Phil Allen, a consultant geophysicist based near Aberdeen, discovered the crater by chance. Petroleum giant BP had asked him to look at 3D seismic data from a gas field four kilometres below the North Sea. During his analysis, Allen discovered some unusual features in layers of chalk lying above the gas field, one kilometre beneath the seabed ( Nature , vol 418, p 520). What Allen saw looked like a crash site. "I was flabbergasted," he says, "I'd never seen anything like it." It wasn't until a meeting with Simon Stewart, a BP structural geologist who also thought it looked like a crater, that Allen took the idea seriously.
Stewart had published a paper a year earlier in which he argued that there was a good chance an impact crater would be found somewhere in the North Sea. Based on the frequency of asteroid impacts, the size of the North Sea and the age of the corresponding rocks, Stewart estimated that the chance of the area containing a small impact crater was one in two ( Petroleum Geoscience , vol 5, p 273).
The newly discovered crater, named Silverpit after the local fishing grounds, is 140 kilometres off the east coast of Britain (see graphic). An asteroid between 200 and 500 metres across must have caused the crater, which is around three kilometres across and 300 metres deep, when it crash-landed between 60 and 65 million years ago.
The collision would not have been powerful enough to scatter debris across the planet, but it would have created a huge tsunami that inundated the few rocks poking up above the ocean surface in what is now Scotland.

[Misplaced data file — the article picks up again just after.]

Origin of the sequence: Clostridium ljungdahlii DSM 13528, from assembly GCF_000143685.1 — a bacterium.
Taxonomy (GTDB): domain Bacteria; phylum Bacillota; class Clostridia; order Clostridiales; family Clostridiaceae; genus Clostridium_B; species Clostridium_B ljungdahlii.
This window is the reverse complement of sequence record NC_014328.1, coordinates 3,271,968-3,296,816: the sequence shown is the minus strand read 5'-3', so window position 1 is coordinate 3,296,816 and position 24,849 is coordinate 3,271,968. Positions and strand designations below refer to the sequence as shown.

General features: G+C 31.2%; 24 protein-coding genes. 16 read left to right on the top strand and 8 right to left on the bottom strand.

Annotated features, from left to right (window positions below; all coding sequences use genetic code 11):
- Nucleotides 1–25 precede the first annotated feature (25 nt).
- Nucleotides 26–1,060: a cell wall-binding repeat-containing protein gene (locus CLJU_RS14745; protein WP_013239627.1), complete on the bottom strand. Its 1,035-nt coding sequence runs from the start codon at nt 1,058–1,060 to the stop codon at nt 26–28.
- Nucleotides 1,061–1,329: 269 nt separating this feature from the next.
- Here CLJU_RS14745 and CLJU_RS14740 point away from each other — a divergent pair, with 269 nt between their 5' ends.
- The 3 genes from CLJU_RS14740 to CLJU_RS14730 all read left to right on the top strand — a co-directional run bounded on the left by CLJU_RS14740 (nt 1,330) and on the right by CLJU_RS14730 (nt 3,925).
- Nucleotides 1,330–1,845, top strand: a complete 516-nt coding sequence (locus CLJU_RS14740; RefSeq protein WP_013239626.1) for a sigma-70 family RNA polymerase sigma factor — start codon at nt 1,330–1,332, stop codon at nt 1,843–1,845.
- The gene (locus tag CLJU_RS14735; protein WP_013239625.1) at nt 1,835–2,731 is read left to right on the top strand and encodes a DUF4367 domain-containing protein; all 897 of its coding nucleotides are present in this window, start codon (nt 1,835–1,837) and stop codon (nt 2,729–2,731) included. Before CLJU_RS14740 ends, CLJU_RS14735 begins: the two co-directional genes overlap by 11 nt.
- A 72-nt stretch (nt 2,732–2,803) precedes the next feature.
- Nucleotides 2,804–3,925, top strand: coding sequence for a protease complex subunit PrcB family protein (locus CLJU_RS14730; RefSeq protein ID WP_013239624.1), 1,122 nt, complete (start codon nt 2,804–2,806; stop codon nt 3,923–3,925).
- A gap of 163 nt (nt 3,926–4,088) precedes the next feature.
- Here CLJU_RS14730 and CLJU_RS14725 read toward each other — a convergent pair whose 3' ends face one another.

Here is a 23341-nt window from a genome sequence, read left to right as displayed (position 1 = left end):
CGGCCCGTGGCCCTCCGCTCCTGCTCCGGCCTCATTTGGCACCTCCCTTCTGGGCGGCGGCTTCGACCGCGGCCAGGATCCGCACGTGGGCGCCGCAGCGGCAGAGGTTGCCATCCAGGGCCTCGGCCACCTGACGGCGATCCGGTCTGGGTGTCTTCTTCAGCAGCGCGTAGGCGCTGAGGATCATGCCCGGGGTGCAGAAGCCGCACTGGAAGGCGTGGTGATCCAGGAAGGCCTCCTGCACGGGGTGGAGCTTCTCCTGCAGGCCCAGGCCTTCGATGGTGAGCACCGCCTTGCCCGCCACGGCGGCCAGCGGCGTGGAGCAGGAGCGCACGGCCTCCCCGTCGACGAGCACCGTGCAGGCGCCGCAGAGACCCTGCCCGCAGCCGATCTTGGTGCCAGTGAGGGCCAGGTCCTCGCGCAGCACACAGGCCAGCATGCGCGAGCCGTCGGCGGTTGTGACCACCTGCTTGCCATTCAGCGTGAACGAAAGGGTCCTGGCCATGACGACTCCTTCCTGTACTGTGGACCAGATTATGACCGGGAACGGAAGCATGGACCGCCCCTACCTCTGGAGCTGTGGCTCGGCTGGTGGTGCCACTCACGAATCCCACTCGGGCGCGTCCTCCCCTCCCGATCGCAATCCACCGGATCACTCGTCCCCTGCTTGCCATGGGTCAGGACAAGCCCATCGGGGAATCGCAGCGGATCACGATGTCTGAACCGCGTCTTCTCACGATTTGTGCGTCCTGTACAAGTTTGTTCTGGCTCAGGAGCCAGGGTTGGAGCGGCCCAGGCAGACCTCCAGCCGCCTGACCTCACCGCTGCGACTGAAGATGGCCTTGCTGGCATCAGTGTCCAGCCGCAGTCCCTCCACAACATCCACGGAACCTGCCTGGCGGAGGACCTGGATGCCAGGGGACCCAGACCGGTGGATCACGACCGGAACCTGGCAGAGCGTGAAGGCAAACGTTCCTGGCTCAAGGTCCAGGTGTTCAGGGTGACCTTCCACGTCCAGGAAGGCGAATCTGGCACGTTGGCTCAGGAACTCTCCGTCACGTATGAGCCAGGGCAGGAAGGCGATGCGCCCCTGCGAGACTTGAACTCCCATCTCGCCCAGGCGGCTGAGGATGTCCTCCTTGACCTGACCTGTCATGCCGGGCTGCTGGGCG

Expensive 3D seismic imaging is not an option for most research groups. Instead, the underlying structures of a few craters, for example Chicxulub in Mexico, have been crudely imaged by 2D seismic data and drill cores. But BP's commercial survey of the gas field beneath Silverpit reveals the crater in unprecedented detail.
Although the crater's size is not particularly noteworthy, its structure is unique. It is surrounded by at least 10 concentric fractures, and the outermost ring is about 19 kilometres across. No other crater on Earth has anything like them.
"It's a fantastic discovery," says Jay Melosh of the University of Arizona at Tucson. "Given the spectacular detail revealed by the 3D seismic reconstruction, Silverpit is likely to teach us a great deal about how such ring systems arise."
That may in turn provide information about the structure of Jupiter's icy moons, because Silverpit looks a lot like craters found on Europa and Callisto, which have similar systems of rings.
The discovery of such a site on Earth will give scientists a unique chance to study how these ringed craters form. The current theory is that there must be a soft, watery layer beneath a brittle surface.
When an asteroid hits, it creates a bowl-shaped cavity that the soft layer moves inwards to fill. As it does so, it drags the brittle surface and cracks it. At Silverpit, it may be that the underlying layer of muddy shale was soft enough to flow in a similar way, and finding evidence of that would help confirm the theory.
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I just got through reading about it on MSNBC. Very interesting information. It also gives a general picture of where in the North Sea the crater had been found. If any one is interested, here is the link to the site: http://msnbc.com/news/787863.asp?pne=msn
makes you wonder what the mineral composition of that area is? maybe it has something to do with that formation.
if there was a meteor,
adrift amongst space,
set about on a collision course
not with Earth, but my face...
i wonder if id even know,
at what time i might,
be passed off like an old style
and by the meteor be smite?